Ginger. Bread. It tastes like a log cabin, a blazing fireplace, & a cold nose on a cold day.

It reminds you of the feeling you get when your toes are starting to regain feeling after a day in the snow; warm & tingly.

Rosy cheeks & laughter; exhaustion & satisfaction.


I live here. Sigh. My eyeballs are still in shock sometimes.

Booze & fancy molasses make this homey warmth possible.
Molasses & Guinness & baking soda can foam somethin’ fierce.

And would ya look at all those colorful spices! Autumn & Thanksgiving & Christmas & snow & winter & fireplaces & wassail & family & friends all rolled into a simple, spicy flavor. Lovely.


Boy did I lick that sucker clean.
I made this last night & gave it the night to develop character & depth. It delivered.

Honestly, though the recipe calls for a bundt pan, & I don’t have one. Crime as a baker to not own one? Maybe. But I worked with what I had, which was a lovely round corningware dish. Because of this, I had extra batter that I made into cupcakes, because in my mind, you can make almost anything into a cupcake right?


The cupcakes didn’t have the same texture & depth of taste that the cake had, which is one of the reasons to choose gingerbread, when you are looking for that dense-tasting, warmth-filled, sticky & good through and through sort of cake. So, on this recipe? Stick with the cake if you are looking to satisfy your sweet craving.

Morning coffee set up before picture taking time.
Chemex & Anthony’s Coffee from Maui.
Simple perfection.
One moment I was in the kitchen playing with a cake, the next I darted out in the rain to find some leaves. My husband may have thought I was a mental person. Maybe . . .

Also, note to self: when sifting flour to make a design, use an actual sifter rather than tapping on the side of a fork. It doesn’t work, and your workmanship is either a) shotty at best, or b) modern art.

Lesson learned, tough stuff.



It’s beautiful and lovely.
Oh, & that’s one of the boutonnieres I made for our wedding.
The menfolk were all devilishly handsome.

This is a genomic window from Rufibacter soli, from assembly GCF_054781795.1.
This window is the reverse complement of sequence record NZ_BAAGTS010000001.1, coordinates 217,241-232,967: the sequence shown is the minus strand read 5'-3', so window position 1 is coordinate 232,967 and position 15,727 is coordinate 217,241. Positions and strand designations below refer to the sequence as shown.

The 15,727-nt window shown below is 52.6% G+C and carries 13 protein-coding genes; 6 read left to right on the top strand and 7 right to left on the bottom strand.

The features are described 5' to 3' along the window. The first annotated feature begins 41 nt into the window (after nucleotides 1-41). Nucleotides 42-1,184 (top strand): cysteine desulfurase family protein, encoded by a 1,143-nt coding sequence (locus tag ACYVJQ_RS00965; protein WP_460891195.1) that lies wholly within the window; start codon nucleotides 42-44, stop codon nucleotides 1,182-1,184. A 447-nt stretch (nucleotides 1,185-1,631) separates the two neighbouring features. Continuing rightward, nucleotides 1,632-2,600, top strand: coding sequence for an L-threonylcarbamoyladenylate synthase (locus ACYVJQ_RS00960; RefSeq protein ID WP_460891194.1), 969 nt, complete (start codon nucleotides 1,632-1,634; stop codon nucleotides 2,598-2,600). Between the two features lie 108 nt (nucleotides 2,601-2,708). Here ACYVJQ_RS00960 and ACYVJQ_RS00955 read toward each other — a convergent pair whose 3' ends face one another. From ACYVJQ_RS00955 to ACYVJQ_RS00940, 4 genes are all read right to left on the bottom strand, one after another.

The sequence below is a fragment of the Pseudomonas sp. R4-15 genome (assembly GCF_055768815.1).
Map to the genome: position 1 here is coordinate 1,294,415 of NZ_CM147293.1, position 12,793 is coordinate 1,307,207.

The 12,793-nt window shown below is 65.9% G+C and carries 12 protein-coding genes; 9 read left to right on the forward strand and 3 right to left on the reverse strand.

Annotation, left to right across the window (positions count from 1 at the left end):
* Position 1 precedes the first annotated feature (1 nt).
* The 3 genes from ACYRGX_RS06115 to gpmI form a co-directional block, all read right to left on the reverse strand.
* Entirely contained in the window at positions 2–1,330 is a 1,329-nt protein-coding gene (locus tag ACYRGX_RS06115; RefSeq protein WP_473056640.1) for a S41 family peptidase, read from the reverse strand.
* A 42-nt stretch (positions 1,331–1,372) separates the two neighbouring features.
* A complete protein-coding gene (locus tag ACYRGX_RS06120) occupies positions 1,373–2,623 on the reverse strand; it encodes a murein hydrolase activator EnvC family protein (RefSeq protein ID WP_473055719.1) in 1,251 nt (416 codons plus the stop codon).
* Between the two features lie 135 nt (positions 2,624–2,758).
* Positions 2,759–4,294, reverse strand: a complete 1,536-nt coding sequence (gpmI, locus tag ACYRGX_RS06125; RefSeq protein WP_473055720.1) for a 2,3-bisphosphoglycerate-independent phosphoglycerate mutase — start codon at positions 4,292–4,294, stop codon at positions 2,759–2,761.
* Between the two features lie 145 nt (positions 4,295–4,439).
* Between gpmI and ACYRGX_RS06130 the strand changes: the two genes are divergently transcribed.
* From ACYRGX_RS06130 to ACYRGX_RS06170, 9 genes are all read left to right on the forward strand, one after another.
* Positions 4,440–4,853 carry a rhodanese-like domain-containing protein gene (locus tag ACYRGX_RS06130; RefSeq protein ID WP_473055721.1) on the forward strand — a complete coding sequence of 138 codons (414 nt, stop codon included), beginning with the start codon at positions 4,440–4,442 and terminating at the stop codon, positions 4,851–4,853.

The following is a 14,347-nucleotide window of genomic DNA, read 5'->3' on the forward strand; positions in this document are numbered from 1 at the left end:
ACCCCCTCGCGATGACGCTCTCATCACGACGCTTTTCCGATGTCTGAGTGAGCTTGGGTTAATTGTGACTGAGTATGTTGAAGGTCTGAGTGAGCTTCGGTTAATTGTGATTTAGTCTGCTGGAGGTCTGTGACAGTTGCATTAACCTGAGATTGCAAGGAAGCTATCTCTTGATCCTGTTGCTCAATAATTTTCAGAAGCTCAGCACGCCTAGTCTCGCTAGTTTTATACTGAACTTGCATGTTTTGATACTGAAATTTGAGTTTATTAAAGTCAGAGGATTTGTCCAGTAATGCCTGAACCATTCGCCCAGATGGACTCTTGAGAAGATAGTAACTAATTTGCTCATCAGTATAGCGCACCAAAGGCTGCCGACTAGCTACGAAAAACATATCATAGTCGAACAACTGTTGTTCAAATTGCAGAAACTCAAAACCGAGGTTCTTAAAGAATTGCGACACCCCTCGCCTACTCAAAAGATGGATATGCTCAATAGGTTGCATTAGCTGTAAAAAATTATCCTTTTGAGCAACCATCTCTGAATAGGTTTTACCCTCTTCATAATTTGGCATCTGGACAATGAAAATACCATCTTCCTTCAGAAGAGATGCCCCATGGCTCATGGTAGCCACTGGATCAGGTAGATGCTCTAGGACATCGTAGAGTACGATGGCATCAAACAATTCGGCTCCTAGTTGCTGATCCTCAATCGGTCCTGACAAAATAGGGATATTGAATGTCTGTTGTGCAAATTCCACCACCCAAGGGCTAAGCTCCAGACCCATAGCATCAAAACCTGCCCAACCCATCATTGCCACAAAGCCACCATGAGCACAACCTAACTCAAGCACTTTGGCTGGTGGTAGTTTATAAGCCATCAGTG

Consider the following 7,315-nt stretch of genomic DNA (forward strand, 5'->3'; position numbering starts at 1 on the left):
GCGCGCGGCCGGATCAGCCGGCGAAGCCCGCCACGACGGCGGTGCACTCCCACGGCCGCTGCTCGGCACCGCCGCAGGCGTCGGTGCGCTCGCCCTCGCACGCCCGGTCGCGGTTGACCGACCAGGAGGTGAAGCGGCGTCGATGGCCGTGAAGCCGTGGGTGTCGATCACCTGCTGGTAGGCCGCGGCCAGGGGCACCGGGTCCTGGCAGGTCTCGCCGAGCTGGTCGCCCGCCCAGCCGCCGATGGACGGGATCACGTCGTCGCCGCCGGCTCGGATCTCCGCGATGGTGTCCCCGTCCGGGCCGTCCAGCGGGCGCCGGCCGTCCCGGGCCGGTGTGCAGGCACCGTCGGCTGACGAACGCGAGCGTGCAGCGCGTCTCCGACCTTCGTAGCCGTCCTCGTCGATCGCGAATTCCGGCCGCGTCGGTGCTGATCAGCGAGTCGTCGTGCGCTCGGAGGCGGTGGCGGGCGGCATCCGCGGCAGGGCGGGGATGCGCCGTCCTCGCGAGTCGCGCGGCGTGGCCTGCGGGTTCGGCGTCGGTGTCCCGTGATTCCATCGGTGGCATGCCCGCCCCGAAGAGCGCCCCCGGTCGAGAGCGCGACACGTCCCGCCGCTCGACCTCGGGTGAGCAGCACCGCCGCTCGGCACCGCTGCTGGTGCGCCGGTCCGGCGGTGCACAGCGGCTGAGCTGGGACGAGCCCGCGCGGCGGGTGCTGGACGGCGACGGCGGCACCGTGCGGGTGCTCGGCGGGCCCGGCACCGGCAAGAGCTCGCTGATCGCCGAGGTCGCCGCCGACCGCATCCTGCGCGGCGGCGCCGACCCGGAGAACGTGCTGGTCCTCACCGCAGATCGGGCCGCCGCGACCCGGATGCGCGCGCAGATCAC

There are some requirements for eating this cake. When making it, not as many (actually, watching the latest “New Girl” is perfect for the making & baking). Eating & enjoying? Guidelines . . .
-weather would be preferably rainy; loud rain that let’s you know it is there & is going to stick around.
-music selection must be heart-on-sleeve, but not angsty. You don’t hate your life, nor are you at your wit’s end. You are enjoy a vulnerable moment, which us humans need now & then.
-brainstorm how to create a future memory where this cake can be shared. Count on memories being made.

makes one tall 9-inch round
1 cup oatmeal stout or Guinness Stout
1 cup dark molasses (not blackstrap. the fancy kind works 😉
1/2 teaspoon baking soda
2 cups all-purpose flour
1 1/4 teaspoons baking powder
2 tablespoons ground ginger
1 teaspoon ground cinnamon
1/4 teaspoon ground cloves
1/4 teaspoon freshly grated nutmeg
3 large eggs
1 cup packed brown sugar
1 cup granulated sugar
3/4 cup vegetable oil
Confectioners sugar for dusting

Optional: unsweetened whipped cream

Preheat oven to 350°F. Generously butter bundt pan and dust with flour, knocking out excess.

Bring stout and molasses to a boil in a large saucepan and remove from heat. Whisk in baking soda, then cool to room temperature.

Beware: this will foam & bubble & act like a 3rd-grade science volcano, so ‘gently’ might be your mantra at this moment. Ok, let’s move on . . . 
Sift together flour, baking powder, and spices in a large bowl. Whisk together eggs and sugars. Whisk in oil, then molasses mixture. Add to flour mixture and whisk until just combined.

Pour batter into pan and rap pan sharply on counter to eliminate air bubbles. Bake in middle of oven until a tester comes out with just a few moist crumbs adhering, about 38-42 minutes. Cool cake in pan on a rack 5 minutes. Turn out onto rack and cool completely.

Serve cake, dusted with confectioners sugar. Serve with unsweetened whipped cream if you like.

Do ahead: This gingerbread is better if made a day ahead. It will keep 3 days, covered, at room temperature. I am sure it will keep well-wrapped in the freezer even longer.

Source: adapted from the Smitten Kitchen
Listening to: Damien Rice, Colin Hay, Billie Holiday, etc


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